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Magic: The Gathering dips another toe into Arena cross-pollination with month-long paper draft promotion

Paying for three drafts just to earn one digital draft is hardly an appetising deal.

Magic: The Gathering Arena gameplay
Image credit: Wizards of The Coast

Did you know that Magic: The Gathering maintains a digital client where you can play online (two of them, actually)? Sure, Magic Arena is a known entity within the hobby, but publisher Wizards of the Coast barely promotes its existence to anyone slinging cardboard in the real world. That will change in May thanks to a promotion that rewards Arena goodies when you show up to drafts at your local hobby shop.

Outlined in a recent post to MTG’s mothership website, the popular trading card game will grant digital assets to players who register for up to three booster pack drafts during the month of May using their Wizards Account credentials. It doesn’t have to be the recently released Outlaws of Thunder Junction, but your local brick ‘n’ mortar is likely yeeing plenty of haws already. You don’t even have to win to earn the prizes.

One draft will net you an extended art card style for High Noon to use within Arena’s digital matchmaking and event platform. Your second draft will come with a Globin card sleeve that can be applied to any decks built in Arena - one of the game’s big draws vs paper is a wide selection of decorative accessories. Complete three papers drafts, and you’ll be awarded an Arena draft token good for entry in one of the limited format sit-downs that plays exactly like its physical counterpart.

How to Play Magic: The Gathering | A beginner's guide to the rules and deck-buildingWatch on YouTube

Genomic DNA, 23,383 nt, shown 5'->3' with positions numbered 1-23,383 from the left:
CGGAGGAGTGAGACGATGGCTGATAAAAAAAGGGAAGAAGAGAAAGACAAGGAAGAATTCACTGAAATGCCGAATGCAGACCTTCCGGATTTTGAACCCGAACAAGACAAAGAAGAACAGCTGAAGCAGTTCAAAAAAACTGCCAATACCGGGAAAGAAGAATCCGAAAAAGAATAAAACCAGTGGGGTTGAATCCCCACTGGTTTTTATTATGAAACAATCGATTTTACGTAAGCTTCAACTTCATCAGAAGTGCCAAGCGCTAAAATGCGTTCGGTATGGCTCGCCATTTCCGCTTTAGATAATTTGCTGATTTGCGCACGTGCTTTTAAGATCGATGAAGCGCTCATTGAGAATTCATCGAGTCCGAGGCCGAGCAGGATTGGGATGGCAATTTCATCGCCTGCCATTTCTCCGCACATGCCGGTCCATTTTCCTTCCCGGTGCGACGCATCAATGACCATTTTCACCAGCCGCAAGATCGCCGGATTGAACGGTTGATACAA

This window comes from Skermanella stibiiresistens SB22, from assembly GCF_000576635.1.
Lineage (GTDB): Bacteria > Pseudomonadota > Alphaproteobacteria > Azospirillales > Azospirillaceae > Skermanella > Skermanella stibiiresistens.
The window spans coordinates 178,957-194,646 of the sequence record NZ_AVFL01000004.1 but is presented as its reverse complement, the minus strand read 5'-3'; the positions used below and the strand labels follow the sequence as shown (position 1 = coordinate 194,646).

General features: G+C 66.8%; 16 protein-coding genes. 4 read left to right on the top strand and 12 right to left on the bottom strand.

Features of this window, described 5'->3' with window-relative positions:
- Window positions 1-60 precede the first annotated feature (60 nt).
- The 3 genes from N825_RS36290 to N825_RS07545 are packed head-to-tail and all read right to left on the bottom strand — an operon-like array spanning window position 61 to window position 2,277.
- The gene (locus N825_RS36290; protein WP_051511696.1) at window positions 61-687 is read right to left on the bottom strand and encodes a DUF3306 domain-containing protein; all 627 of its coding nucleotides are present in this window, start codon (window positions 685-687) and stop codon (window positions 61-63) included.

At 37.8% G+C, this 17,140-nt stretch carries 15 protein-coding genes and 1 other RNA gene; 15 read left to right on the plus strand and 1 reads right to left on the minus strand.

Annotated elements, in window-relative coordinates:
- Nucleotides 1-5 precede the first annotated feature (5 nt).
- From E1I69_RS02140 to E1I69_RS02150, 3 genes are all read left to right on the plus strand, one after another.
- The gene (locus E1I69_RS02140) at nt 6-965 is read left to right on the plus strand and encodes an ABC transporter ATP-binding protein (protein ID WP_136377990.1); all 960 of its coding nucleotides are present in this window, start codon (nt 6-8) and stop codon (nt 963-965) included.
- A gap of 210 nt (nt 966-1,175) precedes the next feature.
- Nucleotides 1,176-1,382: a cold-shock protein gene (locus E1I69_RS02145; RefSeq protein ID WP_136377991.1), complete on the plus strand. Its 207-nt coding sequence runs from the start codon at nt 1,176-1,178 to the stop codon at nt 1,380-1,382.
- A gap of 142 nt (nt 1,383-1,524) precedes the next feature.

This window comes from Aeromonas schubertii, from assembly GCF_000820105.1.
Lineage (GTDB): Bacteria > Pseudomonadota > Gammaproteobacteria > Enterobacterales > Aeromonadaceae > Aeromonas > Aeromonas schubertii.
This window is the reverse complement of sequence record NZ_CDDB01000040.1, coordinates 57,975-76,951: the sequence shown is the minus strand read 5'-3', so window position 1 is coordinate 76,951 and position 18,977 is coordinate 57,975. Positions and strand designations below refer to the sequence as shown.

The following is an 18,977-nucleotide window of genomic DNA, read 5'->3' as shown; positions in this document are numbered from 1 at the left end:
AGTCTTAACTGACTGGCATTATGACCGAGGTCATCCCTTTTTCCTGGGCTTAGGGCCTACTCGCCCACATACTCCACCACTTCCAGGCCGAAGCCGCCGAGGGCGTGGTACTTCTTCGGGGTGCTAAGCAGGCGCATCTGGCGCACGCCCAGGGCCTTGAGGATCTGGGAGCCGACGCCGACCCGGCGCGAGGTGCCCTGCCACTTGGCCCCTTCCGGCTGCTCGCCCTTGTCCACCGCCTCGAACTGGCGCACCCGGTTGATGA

Running the numbers on the price of drafts will tell you that this promotion is not exactly a cherry financial trade. One draft token for the price of three means this deal is less geared towards drawing new players into Arena’s digital ranks than increasing the number of already enfranchised MTG players who also spend their time and money on collecting intangible cards, as well.

Arena has been stagnant for a while in terms of financial success, largely missing from corporate owner Hasbro’s quarterly earnings reports until just recently. CEO Chris Cocks mentioned long term plans for Arena in answer to an investor that includes new game modes and major updates on a timeline that might stretch two years into the future. In the meantime, it chugs along silently beyind its cardboard cousin, earning passable income from selling a separate, digital collection with no parallel to a player’s physical - and often expensive - mass of cards.

What’s frustrating about this promotion is that other trading card game already do this better, especially The Pokémon Trading Card Game which includes codes for a booster pack inside every physical one sold. MTG players might be much more willing to shift openly between Arena and the tables at their local hobby shop, but outside of meagre offerings like the May promotion, Hasbro seems disinterested in building any such bridge.

Players can earn their Arena awards from now until June 2nd at any store that’s part of the WPN network. Check online or ask your local game story for more details.

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